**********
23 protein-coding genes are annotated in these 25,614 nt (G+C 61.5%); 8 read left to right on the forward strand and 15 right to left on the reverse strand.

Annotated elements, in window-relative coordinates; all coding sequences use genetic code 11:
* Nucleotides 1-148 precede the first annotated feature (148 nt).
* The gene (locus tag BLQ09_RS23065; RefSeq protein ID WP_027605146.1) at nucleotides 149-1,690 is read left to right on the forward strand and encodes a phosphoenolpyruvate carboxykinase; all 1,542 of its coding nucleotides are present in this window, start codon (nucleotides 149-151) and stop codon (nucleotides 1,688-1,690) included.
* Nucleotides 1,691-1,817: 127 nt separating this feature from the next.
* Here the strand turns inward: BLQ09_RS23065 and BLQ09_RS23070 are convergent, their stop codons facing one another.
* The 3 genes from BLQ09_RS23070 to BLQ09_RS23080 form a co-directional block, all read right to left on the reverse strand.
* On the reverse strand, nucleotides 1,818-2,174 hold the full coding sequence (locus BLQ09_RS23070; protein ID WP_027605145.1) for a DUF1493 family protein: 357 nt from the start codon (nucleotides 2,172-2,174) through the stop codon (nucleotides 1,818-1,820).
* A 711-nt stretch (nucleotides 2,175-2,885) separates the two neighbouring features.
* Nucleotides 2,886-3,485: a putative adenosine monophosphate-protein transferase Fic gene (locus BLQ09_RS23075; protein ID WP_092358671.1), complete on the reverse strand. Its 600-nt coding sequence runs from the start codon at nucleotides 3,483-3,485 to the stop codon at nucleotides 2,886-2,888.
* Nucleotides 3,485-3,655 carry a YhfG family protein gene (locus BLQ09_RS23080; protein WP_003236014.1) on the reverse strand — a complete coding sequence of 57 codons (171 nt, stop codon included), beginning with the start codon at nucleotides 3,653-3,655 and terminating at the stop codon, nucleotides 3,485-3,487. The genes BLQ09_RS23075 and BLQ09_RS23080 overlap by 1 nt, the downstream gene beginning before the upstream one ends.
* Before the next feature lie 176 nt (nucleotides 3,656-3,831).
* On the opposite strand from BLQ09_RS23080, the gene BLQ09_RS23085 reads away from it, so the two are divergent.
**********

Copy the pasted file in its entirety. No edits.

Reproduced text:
23 protein-coding genes are annotated in these 25,614 nt (G+C 61.5%); 8 read left to right on the forward strand and 15 right to left on the reverse strand.

Annotated elements, in window-relative coordinates; all coding sequences use genetic code 11:
* Nucleotides 1-148 precede the first annotated feature (148 nt).
* The gene (locus tag BLQ09_RS23065; RefSeq protein ID WP_027605146.1) at nucleotides 149-1,690 is read left to right on the forward strand and encodes a phosphoenolpyruvate carboxykinase; all 1,542 of its coding nucleotides are present in this window, start codon (nucleotides 149-151) and stop codon (nucleotides 1,688-1,690) included.
* Nucleotides 1,691-1,817: 127 nt separating this feature from the next.
* Here the strand turns inward: BLQ09_RS23065 and BLQ09_RS23070 are convergent, their stop codons facing one another.
* The 3 genes from BLQ09_RS23070 to BLQ09_RS23080 form a co-directional block, all read right to left on the reverse strand.
* On the reverse strand, nucleotides 1,818-2,174 hold the full coding sequence (locus BLQ09_RS23070; protein ID WP_027605145.1) for a DUF1493 family protein: 357 nt from the start codon (nucleotides 2,172-2,174) through the stop codon (nucleotides 1,818-1,820).
* A 711-nt stretch (nucleotides 2,175-2,885) separates the two neighbouring features.
* Nucleotides 2,886-3,485: a putative adenosine monophosphate-protein transferase Fic gene (locus BLQ09_RS23075; protein ID WP_092358671.1), complete on the reverse strand. Its 600-nt coding sequence runs from the start codon at nucleotides 3,483-3,485 to the stop codon at nucleotides 2,886-2,888.
* Nucleotides 3,485-3,655 carry a YhfG family protein gene (locus BLQ09_RS23080; protein WP_003236014.1) on the reverse strand — a complete coding sequence of 57 codons (171 nt, stop codon included), beginning with the start codon at nucleotides 3,653-3,655 and terminating at the stop codon, nucleotides 3,485-3,487. The genes BLQ09_RS23075 and BLQ09_RS23080 overlap by 1 nt, the downstream gene beginning before the upstream one ends.
* Before the next feature lie 176 nt (nucleotides 3,656-3,831).
* On the opposite strand from BLQ09_RS23080, the gene BLQ09_RS23085 reads away from it, so the two are divergent.